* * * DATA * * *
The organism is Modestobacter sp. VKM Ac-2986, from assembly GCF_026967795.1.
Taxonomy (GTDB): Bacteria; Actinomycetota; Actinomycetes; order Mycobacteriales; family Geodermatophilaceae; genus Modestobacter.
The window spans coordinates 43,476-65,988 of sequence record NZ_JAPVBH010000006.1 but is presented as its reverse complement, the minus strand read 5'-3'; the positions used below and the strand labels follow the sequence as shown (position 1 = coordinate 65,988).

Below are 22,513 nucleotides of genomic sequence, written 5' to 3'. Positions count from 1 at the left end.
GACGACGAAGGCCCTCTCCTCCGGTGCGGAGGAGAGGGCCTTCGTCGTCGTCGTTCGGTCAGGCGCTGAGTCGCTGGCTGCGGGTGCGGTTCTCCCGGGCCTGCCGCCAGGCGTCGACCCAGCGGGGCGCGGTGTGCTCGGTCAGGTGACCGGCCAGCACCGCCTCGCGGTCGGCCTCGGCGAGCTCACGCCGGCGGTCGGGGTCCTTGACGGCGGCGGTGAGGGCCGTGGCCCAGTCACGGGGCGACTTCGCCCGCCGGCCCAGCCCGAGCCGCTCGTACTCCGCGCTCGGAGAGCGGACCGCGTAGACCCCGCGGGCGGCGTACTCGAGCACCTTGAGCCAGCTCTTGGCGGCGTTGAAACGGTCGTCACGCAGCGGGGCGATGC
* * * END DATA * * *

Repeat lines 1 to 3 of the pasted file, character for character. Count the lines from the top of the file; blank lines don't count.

The organism is Modestobacter sp. VKM Ac-2986, from assembly GCF_026967795.1.
Taxonomy (GTDB): Bacteria; Actinomycetota; Actinomycetes; order Mycobacteriales; family Geodermatophilaceae; genus Modestobacter.
The window spans coordinates 43,476-65,988 of sequence record NZ_JAPVBH010000006.1 but is presented as its reverse complement, the minus strand read 5'-3'; the positions used below and the strand labels follow the sequence as shown (position 1 = coordinate 65,988).